26. Larsson, A., 2014. AliView: a fast and lightweight alignment viewer and editor for large data sets. Bioinformatics 30, 3276–3278.CrossRefPubMedPubMedCentralGoogle Scholar
  27. Lavocat, R., 1973. Les rongeurs du Miocène d’Afrique Orientale. 1. Miocène Inférieure. Mém. Trav. E. P. H. E., Inst. Montpellier 1, pp. 1–284.Google Scholar
  28. Lawson, L.P., 2010. The discordance of diversification: evolution in the tropical-montane frogs of the Eastern Arc Mountains of Tanzania. Mol. Ecol. 19, 4046–4060.CrossRefPubMedPubMedCentralGoogle Scholar
  29. Linder, H.P., de Klerk, H.M., Born, J., Burgess, N.D., Fjeldsá, J., Rahbek, C., 2012. The partitioning of Africa: statistically defined biogeographical regions in sub-Saharan Africa. J. Biogeogr. 39, 1189–1205.CrossRefGoogle Scholar
  30. Lorenzen, E.D., Heller, R., Siegismund, H.R., 2012. Comparative phylogeography of African savannah ungulates. Mol. Ecol. 21, 3656–3670.CrossRefGoogle Scholar
  31. Mazoch, V., Mikula, O., Bryja, J., Konvicková, H., Russo, I.R., Verheyen, E., Sumbera, R., 2018. Phylogeography of a widespread sub-Saharan murid rodent Aethomys chrysophilus: the role of geographic barriers and paleoclimate in Zambezian region. Mammalia 82, 373–387.CrossRefGoogle Scholar
  32. McDonough, M.M., Sumbera, R., Mazoch, V., Ferguson, A.W., Phillips, C.D., Bryja, J., 2015. Multilocus phylogeography of a widespread savanna-woodland-adapted rodent reveals the influence of Pleistocene geomorphology and climate change in Africa’s Zambezi region. Mol. Ecol. 24, 5248–5266.CrossRefGoogle Scholar
  33. Mein, P., Pickford, M., 2003. Rodentia (other than Pedetidae) from the Orange River deposits, Namibia. Mem. Geol. Surv. Namibia 19, 147–160.Google Scholar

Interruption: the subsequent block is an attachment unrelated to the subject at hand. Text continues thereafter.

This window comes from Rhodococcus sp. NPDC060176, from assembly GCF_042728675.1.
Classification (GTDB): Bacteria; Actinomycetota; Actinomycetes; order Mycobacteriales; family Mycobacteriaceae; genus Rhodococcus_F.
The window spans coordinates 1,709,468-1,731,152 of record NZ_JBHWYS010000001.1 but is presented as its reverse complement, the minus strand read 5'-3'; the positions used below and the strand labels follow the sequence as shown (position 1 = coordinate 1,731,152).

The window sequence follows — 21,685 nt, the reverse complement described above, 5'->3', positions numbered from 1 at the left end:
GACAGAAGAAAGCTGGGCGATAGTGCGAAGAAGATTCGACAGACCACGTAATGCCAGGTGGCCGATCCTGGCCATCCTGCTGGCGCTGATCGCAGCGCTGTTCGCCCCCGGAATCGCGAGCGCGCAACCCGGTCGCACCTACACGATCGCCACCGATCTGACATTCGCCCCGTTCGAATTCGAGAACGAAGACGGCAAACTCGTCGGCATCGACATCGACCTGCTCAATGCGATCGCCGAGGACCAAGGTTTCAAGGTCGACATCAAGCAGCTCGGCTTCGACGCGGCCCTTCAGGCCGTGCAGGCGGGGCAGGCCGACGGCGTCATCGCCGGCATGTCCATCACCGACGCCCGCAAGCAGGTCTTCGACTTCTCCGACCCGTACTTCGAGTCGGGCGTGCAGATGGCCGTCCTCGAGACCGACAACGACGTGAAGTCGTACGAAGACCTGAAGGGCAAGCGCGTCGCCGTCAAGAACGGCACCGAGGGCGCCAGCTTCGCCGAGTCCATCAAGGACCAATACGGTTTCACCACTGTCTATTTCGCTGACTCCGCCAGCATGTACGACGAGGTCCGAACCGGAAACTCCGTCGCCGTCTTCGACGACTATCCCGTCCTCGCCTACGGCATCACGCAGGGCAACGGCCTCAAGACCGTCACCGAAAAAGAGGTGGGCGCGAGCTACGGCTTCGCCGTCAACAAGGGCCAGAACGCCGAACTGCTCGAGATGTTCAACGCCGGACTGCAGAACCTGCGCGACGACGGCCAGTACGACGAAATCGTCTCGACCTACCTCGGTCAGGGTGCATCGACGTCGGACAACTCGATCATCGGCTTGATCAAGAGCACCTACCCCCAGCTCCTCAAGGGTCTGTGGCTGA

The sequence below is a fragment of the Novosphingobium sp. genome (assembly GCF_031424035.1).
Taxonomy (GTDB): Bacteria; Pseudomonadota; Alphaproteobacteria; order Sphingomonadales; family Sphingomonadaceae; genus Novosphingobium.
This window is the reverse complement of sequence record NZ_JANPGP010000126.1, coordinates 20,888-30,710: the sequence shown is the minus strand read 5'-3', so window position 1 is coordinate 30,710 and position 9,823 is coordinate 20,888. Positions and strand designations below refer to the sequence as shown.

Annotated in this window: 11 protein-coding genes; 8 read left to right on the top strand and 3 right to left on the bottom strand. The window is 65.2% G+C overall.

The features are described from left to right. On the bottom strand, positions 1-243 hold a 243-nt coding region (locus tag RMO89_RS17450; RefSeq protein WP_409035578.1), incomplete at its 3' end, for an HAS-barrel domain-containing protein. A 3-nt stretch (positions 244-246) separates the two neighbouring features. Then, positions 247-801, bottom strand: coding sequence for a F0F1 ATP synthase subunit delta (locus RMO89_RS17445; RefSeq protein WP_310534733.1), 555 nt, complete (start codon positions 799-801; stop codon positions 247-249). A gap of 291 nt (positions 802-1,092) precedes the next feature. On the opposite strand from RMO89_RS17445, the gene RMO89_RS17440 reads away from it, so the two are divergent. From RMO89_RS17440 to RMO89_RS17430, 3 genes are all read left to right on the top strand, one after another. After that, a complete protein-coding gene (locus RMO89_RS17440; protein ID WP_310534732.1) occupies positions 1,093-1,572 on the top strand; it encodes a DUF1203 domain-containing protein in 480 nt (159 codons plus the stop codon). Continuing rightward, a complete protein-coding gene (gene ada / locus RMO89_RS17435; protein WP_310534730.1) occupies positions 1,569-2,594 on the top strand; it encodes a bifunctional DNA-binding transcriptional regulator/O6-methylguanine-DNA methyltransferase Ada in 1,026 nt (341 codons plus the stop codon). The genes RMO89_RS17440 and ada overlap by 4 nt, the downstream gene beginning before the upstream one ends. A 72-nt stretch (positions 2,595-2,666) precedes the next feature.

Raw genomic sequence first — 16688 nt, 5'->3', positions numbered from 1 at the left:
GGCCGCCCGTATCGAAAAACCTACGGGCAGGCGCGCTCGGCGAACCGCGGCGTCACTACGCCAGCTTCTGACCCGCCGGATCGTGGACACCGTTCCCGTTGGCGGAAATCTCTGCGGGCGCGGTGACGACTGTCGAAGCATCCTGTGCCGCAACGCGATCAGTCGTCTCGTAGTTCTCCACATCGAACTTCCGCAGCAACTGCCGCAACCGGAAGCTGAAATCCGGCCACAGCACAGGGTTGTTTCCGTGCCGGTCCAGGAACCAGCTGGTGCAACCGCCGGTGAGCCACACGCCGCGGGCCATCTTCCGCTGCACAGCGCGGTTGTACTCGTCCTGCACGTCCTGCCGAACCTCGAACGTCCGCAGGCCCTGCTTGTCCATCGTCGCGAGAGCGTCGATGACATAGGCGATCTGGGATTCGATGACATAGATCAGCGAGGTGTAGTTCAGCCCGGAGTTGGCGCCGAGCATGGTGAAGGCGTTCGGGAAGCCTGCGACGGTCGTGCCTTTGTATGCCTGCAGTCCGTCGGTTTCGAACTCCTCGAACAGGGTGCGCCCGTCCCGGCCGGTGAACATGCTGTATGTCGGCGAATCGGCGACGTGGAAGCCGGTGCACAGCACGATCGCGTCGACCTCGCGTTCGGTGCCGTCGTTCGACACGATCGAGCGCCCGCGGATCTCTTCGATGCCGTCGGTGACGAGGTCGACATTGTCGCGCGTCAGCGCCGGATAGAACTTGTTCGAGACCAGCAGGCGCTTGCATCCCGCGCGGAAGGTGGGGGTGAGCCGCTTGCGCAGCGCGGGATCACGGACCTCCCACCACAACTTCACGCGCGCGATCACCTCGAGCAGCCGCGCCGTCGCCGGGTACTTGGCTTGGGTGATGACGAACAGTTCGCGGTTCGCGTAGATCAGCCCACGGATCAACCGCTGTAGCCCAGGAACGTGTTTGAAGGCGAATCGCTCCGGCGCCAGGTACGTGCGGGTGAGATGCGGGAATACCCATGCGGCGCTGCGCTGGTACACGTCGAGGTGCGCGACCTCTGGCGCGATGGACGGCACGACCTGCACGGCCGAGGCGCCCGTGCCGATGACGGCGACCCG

34. Mikula, O., Sumbera, R., Aghová, T., Mbau, J.S., Katakweba, A.S., Sabuni, C.A., Bryja, J., 2016. Evolutionary history and species diversity of African pouched mice (Rodentia: Nesomyidae: Saccostomus). Zool. Scr. 45, 595–617.CrossRefGoogle Scholar
  35. Miller, M.A., Pfeiffer, W., Schwartz, T., 2010. Creating the CIPRES science gateway for inference of large phylogenetic trees. Proceedings of the Gateway Computing Environments Workshop (GCE), 1–8.Google Scholar
  36. Monadjem, A., Taylor, P.J., Denys, C., Cotterill, F.P.D., 2015. Rodents of Sub-Saharan Africa. A Biogeographic and Taxonomic Synthesis. Walter de Gruyter GmbH, Berlin/Munich/Boston.Google Scholar
  37. Musser, G.G., Carleton, M.D., 2005. Superfamily Muroidea. In: Wilson, D.E., Reeder, D.M. (Eds.), Mammal Species of the World., third edition. The Johns Hopkins University Press, pp. 894–1531.Google Scholar
  38. Ngalameno, M.K., Bastos, A.D.S., Mgode, G.F., Bennett, N.C., 2017. The pattern of reproduction Heliophobius from Tanzania: do not refrain during the long rains! Can. J. Zool. 95, 107–114.CrossRefGoogle Scholar